to hold this steady? – Yep, here. – Oh, yes. – [Dad] Steady as you go. – [Lisa] Oh, that’s so great. – [Dad] And then, starting
to place it around. – [Lisa] Yes. You used to also do apples. – [Dad] You can do apples, yes. – [Lisa] There’s a few photos with apples. – And as a matter of fact, if you go to Colonial Williamsburg, they do have the forms
available in wood, with spikes. – Oh, that’s so great. – Which would, but
that’s sort of cheating. Don’t you think? – (laughing) But it’s certainly easier. – It’s more fun balancing
this, the way we’re doing it. But then, when you do
your whole row around. Do I need to do the whole? No. – Well, they probably get the picture. Maybe show how you then
do the second layer. – [Dad] Second, yeah. And then, what I like to do, is put it in between, – [Lisa] Yeah. – [Dad] The bottom row, like that. – And then, I liked how you had, in some of them, little,
more decorative ones. – [Dad] Yeah. – [Lisa] So like, you would do an X, here, I’m gonna help you out. Which, I think, doesn’t
have to be done every one, but maybe every four or five, do it? Because it is beautiful. – [Dad] And it’s much easier. – [Lisa] And it’s much easier. I know, it’s much easier on the fingers. – [Dad] Much easier on the fingers. But I would suggest, all
kidding aside, a Band-Aid. – Yeah. – And it’s on the thumb,
because, that does protect your– – It does help. – [Dad] Now. – [Lisa] Yes. – [Dad] We want to use
sphagnum, or sheet moss. – Yes. And this is– – And that’s available in craft stores, or you can find it online, I’m sure. – Yep, it’s in the shop. – And I like to take a
spritzer, and just spray it, because then it becomes more pliable. And then, what you do,
is go into the niches, and put the moss. – [Lisa] Oh, that’s so
pretty, against the orange. – [Dad] Yeah. And then, what I like to
do to sort of tack it down. – [Lisa] Mm-hmm. – [Dad] Is I’ve created these little, – [Lisa] Oh, nice. Isn’t that clever? – [Dad] Berry sticks. And we can just, stick that in like that. – [Lisa] Okay. – [Dad] And then I’ll
show how you create it. – [Lisa] Yes. Now we don’t have many wild berry bushes growing here in my yard, but you got these in your yard, right? – Yes. – [Lisa] Well, I have to laugh, because it reminds me of when we were kids, and we didn’t have any wild
berries at our house either, and my dad would go driving
around the neighborhood, looking for berry bushes– – Shhhh. (laughing) – And would pull over! And for him, if the bush was growing over the fence of some neighbor, it was fair game. – I was just trimming. – (laughing) And my siblings and I would sit in the car, like, horrified, like, oh my gosh, Dad! (laughs) – [Dad] Now you could use rose hips. – Ah. – And those are what’s left
over after the roses bloom. – [Lisa] Yeah. – [Dad] But I’m using this little berry, and unfortunately, I do not
know the Latin name for it, but. – No. Red, berry, is. Here we go. (laughs) – [Dad] (laughing) There you go. And then you just, put that wire around it, and– – [Lisa] Oh, that’s so great! Yeah, that’s perfect. – [Dad] Makes it easy to
stick it in, in between. – [Lisa] Yeah, right. And these berries, I’m surprised
by how hearty they are, like, they will last a few
days in this arrangement. But you really don’t want to make this arrangement too far in advance. So I would do it, like, a
few days before Christmas. – A few days. – Just a few days. – And also, spritz. – [Lisa] Yeah. And also, spritz. – [Dad] Because that will help it. – [Lisa] Yep. And the reason being, you want to be able to eat the oranges after. So if you did it, maybe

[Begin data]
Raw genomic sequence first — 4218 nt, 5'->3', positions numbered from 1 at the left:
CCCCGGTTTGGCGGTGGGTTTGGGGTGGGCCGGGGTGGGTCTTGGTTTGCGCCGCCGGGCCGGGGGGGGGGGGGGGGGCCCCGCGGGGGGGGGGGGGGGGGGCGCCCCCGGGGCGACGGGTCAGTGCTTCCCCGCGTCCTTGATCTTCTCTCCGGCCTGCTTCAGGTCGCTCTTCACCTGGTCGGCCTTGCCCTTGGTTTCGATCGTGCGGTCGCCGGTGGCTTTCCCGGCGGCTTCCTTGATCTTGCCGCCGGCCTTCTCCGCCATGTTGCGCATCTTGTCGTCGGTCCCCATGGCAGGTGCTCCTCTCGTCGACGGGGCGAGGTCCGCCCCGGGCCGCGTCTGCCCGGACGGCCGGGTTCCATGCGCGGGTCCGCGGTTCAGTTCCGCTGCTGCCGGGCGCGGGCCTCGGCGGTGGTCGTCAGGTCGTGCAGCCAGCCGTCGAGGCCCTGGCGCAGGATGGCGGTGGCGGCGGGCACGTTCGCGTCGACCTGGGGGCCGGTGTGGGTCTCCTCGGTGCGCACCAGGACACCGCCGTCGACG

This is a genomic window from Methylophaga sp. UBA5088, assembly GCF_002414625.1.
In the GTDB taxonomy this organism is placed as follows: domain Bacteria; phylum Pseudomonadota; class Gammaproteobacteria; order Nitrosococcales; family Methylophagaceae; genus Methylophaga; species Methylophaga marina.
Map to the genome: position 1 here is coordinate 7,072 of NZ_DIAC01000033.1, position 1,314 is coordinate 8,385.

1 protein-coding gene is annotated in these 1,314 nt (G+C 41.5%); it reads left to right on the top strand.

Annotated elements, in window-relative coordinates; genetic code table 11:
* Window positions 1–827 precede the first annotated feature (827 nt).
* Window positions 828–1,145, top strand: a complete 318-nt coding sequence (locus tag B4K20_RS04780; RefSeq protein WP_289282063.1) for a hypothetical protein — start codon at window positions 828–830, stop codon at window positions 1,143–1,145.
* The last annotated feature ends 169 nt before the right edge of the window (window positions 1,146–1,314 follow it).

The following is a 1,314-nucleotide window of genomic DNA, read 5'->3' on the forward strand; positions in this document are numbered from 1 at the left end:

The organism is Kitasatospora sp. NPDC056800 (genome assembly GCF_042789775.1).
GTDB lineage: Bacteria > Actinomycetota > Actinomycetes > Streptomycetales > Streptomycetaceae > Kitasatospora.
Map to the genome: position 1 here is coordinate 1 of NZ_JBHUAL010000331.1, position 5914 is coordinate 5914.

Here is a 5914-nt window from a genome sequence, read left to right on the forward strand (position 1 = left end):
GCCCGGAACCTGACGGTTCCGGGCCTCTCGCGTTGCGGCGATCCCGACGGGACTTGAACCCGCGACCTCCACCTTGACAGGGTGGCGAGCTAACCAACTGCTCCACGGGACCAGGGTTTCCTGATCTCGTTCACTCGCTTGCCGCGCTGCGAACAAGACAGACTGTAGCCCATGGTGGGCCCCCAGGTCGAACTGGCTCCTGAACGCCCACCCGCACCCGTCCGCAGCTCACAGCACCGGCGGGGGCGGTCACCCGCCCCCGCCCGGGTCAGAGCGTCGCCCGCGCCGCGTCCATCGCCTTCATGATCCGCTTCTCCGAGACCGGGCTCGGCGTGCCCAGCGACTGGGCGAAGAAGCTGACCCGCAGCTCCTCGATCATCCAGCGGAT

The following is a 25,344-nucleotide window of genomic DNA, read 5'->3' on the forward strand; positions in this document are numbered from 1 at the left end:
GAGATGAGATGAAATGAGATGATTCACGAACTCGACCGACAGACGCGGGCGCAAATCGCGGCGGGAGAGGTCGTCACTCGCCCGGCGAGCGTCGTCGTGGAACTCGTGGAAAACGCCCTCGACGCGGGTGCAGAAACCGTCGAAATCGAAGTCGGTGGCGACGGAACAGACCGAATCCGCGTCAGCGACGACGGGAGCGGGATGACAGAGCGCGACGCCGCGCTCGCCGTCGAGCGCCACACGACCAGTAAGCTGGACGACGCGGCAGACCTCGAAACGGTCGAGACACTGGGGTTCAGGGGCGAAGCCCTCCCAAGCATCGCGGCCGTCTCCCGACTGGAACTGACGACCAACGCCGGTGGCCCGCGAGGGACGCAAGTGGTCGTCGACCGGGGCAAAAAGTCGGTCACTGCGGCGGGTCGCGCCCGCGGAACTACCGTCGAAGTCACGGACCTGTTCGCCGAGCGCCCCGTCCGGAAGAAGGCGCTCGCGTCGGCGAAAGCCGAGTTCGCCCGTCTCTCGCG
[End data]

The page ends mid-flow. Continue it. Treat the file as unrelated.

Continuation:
the day before Christmas, you could let them sit out for maybe three days after Christmas, and then you could go
ahead and juice them, and turn it into your
New Year’s Eve mimosa. – [Dad] I think you get the idea. – [Lisa] Yes. – [Dad] Do you think I need to keep? – [Lisa] Well, let’s see,
I think you get the idea. – [Dad] Cause that’s– – [Lisa] Oh yeah. – [Dad] See, it’s kinda– – [Lisa] Oh, that’s so great. So basically, you just keep going. And once you’re done, you’re gonna end up with
something like this. Look how gorgeous. Isn’t this spectacular? – It takes a while, but it’s worth it. – It does, it’s so worth it. It is. Okay, so now, for the finishing touch. What do you recommend? – [Dad] Well, you know, you
always have a star on a tree. Now, you could do cranberries, which, you know, would be festive. – Yes. – And also, very appropriate,
for the top of the tree, ’cause this was used
during Colonial times. – [Lisa] Yes. – [Dad] You guys remember stringing these, for the Christmas tree. – Yes, that was another thing. – And then, just put it on the top. – [Lisa] Oh, that’s so cute! – [Dad] And then you have a
little jewel in the crown. But, if you really want to be festive– – Yes, we do. – Then I would suggest you put
an elegant star at the top. Now this, I found at a craft store. – Okay. – And there are many different
stars that you can find. You could even make one, if you wanted to. But, how’s that? – Oh my gosh, that is
spectacular, I love it! – [Dad] We’ll keep this. – We’ll go with spectacular. And if you’re inspired by these Colonial Christmas decorations, there’s a fantastic book
called Colonial Christmas, or Christmas in Colonial America? – I think it’s Christmas in Williamsburg. – Oh, Christmas in Williamsburg. That’s what it is. And I have it in my Amazon shop, and I’ll leave you a
link in the description, and there’s some really
fabulous ideas in there. I get so inspired every year. – Absolutely. – Thank you so much. – Oh, thank you. – Once again, for coming. I hope you guys enjoyed this demo. These towers were so much a part of my childhood growing up, and it’s so special to
me to have you come here, and show me how to make them. Now I know. – Don’t get me emotional. Will you, please? – (laughing) That’s what
the holidays are for. Anyway, from our house to yours, Merry Christmas everybody. – Merry Christmas. (acoustic version of “Silent Night”)